That is a pity. I've done the 50 once. I think the trouble is the event can't be started early enough in the morning and a huge time gap builds up between the full marathon and ultra runners doing their last 25 miles.
With asthma the important thing is to get it under control. If you've got symptoms (wheezing/tight chest/coughing when talking or laughing) you need to persuade your GP to give you a high strength preventer inhaler, use it regularly twice a day as prescribed, and then gradually reduce the dose to the minimum level you need to keep symptom free.
With the preventer inhaler (unlike the reliever) you never feel anything happening, in fact you wonder if anything is happening - you just have to trust that it is and keep taking it.
Always carry your reliever inhaler with you. It takes a short while to kick in so a good idea is take a couple of puffs 15 minutes before you go out.
Asthma may take a slight edge off your overall performance - I think it has with me - and you may find, like me, you can't race in winter (without making yourself very ill).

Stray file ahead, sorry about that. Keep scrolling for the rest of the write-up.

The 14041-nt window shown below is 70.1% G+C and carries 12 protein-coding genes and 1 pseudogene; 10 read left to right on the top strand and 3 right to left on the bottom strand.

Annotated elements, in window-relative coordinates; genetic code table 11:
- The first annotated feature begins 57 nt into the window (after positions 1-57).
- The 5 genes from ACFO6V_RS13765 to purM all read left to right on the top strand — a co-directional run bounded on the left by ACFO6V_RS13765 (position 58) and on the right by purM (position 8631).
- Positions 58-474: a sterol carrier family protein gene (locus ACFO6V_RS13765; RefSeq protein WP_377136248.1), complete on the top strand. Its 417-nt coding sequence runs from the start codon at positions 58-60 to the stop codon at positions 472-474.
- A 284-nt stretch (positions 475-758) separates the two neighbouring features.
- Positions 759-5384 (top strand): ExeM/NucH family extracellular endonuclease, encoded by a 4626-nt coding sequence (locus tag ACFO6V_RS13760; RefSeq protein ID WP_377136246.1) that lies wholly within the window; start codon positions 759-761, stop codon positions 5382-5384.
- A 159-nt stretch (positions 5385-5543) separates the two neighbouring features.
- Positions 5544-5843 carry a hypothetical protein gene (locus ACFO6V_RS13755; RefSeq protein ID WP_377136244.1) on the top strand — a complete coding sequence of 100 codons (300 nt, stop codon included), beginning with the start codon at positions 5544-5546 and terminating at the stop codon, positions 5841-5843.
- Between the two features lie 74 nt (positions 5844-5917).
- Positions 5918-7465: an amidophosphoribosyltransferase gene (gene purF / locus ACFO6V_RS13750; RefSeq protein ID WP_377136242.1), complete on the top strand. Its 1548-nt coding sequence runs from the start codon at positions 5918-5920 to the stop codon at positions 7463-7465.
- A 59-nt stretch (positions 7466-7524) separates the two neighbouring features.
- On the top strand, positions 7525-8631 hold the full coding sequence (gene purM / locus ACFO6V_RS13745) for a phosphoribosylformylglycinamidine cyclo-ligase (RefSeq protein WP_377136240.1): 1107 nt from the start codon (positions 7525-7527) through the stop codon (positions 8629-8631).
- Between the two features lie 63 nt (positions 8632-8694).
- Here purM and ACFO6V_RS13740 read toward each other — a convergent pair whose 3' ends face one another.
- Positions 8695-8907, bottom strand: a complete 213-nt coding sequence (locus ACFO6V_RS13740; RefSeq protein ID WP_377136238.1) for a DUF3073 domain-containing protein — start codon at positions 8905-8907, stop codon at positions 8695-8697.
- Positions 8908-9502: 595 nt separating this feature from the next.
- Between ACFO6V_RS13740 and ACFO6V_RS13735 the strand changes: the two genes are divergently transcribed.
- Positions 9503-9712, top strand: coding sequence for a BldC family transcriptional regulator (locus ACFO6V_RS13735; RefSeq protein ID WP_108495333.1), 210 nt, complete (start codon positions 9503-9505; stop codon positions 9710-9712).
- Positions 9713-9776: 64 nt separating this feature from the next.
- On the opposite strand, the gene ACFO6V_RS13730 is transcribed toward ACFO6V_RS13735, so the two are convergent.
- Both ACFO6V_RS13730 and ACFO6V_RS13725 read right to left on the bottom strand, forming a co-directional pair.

All the best. Paula Radcliffe has it, and Haile Gebrselassie, so there is still hope.
I have this, Muttley. It was hard to accept and I tried to ignore it for a year or two but you've got to come to terms with it and help yourself as much as possible.
For me it's only in winter when breathing in cold air. In the end it has meant I do no races between Nov-mid-March, but I continue training at a low intensity and only go out in the warmest part of the day.
An extremely good tip I can tell you is when you go out where a buff over your mouth and use it to breath through. It warms the air you breathe in. You will be utterly amazed at the difference, but it means you can't do high intensity/race pace work!
You get a similar but lesser effect by just wearing the buff around your neck.